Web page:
Chicken farmers are reporting a return of Fowl pox, a disease whose symptoms include the development of skin lesions, warts or blisters or growths around the head, mouth, upper respiratory tract, on the skin and the legs.
The disease used to be a problem in most poultry producing countries several years ago but following the discovery of vaccines, its spread dramatically reduced and, in some instances, it was eliminated. In Kenya, the disease was very limited because its diagnosis and control is straightforward. But of late, we have started seeing re-emergence of Fowl pox infection in chicks as young as three weeks of age.
The question experts are asking is; what went wrong? Are farmers getting complacent?
Cause of fowl pox
Fowl pox is caused by a virus that belongs to the Avipox genus. It is like Turkey pox, Pigeon pox or Quail pox. It is, however, different from the human or mammalian pox - what we usually refer to as smallpox.
The disease is worldwide and in Kenya, it is mostly restricted among the local or Kienyeji population of chickens that are not traditionally vaccinated before point of lay.
How does Fowl pox spread
The affected chicken with Fowl pox will spread the disease if they are in direct contact with a healthy bird. Once on the skin surface, the virus can only penetrate through a wound or broken skin where it multiplies and causes the disease.
This, therefore, means that farmers should always avoid bringing chickens from unknown location closer to your valuable flock.
It is also known that certain biting insects such as mosquitoes can transmit the disease from one infected bird to the other. Very warm climates like the one in our country can also rapidly spread the infection among chicken populations that are very close together.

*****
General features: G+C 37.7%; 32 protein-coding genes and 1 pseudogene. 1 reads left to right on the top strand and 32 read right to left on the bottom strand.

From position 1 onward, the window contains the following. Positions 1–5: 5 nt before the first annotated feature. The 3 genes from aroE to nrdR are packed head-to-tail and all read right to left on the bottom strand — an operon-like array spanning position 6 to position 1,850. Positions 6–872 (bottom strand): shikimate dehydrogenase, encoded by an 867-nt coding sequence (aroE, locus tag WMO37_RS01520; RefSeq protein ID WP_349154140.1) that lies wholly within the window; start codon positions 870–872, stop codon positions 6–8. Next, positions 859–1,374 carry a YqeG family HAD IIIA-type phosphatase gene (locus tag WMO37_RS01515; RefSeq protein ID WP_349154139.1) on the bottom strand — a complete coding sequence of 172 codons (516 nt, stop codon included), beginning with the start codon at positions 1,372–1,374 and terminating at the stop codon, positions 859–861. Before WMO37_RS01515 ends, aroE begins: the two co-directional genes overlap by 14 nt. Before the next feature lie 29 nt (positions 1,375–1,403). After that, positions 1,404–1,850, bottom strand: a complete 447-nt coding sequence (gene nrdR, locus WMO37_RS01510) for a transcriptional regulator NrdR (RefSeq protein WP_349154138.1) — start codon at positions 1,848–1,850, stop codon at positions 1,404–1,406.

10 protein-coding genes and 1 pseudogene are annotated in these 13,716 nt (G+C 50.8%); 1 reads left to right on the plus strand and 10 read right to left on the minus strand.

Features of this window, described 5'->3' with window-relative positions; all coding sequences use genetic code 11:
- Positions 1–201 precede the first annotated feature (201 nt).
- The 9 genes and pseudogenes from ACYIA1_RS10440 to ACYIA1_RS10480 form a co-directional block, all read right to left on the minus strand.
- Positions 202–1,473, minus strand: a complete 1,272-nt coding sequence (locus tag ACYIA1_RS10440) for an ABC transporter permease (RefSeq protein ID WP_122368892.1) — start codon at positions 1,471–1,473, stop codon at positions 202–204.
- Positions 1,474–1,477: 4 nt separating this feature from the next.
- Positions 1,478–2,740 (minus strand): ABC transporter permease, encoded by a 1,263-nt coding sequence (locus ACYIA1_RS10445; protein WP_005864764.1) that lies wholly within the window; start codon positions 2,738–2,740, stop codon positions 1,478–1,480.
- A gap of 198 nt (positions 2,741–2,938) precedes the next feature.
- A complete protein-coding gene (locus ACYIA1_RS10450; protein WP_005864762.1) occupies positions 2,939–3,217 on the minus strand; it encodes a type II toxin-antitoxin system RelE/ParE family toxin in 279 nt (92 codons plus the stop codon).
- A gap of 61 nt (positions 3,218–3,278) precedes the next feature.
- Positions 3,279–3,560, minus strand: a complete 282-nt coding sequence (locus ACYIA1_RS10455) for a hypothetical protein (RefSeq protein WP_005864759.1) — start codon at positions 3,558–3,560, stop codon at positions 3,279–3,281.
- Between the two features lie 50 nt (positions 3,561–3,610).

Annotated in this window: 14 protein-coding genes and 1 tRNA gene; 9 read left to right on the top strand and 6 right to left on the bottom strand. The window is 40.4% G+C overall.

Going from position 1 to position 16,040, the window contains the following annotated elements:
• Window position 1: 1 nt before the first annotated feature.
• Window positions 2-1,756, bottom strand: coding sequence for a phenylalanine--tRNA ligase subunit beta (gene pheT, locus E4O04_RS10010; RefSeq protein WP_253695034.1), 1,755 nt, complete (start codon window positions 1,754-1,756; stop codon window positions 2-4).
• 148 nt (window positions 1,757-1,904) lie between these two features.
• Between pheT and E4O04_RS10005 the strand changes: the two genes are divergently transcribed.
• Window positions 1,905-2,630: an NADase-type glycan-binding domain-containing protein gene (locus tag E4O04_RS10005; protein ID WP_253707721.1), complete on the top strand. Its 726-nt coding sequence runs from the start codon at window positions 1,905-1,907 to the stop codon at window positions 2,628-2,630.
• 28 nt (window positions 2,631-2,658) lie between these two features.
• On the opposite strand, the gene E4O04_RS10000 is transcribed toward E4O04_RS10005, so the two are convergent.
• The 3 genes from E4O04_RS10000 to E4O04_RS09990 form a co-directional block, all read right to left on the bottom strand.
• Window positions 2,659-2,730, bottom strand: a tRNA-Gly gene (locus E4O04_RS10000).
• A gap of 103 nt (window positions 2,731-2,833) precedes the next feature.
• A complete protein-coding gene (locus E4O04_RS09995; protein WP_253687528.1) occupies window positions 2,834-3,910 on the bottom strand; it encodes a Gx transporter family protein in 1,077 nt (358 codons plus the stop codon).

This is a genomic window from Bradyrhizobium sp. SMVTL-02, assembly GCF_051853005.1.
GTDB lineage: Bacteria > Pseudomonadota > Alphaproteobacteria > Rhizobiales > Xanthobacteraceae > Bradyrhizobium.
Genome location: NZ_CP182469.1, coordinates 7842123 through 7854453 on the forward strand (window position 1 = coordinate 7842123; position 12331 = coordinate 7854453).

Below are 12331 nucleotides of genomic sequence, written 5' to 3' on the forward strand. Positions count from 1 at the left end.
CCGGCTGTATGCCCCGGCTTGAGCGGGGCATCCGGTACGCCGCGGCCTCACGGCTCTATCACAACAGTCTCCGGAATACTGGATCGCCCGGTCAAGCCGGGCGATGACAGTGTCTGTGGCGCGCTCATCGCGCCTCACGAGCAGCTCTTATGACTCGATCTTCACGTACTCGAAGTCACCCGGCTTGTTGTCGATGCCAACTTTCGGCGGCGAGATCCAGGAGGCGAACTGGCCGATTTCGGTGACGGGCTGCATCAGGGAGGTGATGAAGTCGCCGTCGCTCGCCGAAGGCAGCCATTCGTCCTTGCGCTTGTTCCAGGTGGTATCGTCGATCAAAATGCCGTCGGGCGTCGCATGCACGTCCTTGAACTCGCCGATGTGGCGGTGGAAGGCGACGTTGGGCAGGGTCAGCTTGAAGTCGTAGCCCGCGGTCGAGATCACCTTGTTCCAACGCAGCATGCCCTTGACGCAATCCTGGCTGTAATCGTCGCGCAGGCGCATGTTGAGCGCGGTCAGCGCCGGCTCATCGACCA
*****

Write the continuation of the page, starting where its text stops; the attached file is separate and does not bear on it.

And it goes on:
Please note that Fowl pox is a disease of poultry and cannot affect human beings. Keeping flocks in poor sanitary conditions, dusty environment fuels the spread of Fowl pox infection.
Consequences of this infection
Once these viral organisms enter a chicken, they attack the cells especially on the surface of the skin or epidermis and cause cancer-like growth on the surface of affected parts of the head, comb, wattles, legs and skin.
The birds cannot feed and drink water, which affects their general performance and leads to poor growth, drop in egg production and, in severe cases, death.
Clinical signs of fowlpox
Fowl pox is predominantly a poultry disease and does not affect workers in contact with sick chickens. These lesions are easy to identify on the parts of the birds with no feathers of the head, neck, legs and feet. These signs start slowly and spread gradually through the flock.
This form of Fowl pox is called cutaneous type and will rarely kill, affected birds recover within two weeks without any treatment.
How to control and manage Fowl pox attack
There is no known treatment against Fowl pox and the disease can only be prevented through vaccination. Live vaccines are available that can be administered through the wing web.
The vaccine is inoculated on the skin of the wing web using a bifurcated needle that has a groove that holds the content of the vaccine fluid.
Please get an experienced health expert to administer the vaccine appropriately.
To check if the vaccination was successful, look at the vaccination site seven to 10 days after vaccination for nodular swelling. Vaccinations should be done at about six to seven weeks of age for the long living birds. As a rule of thumb, do not vaccinate sick birds.
[ The writer is Head Vet at Kenchic, [email protected]]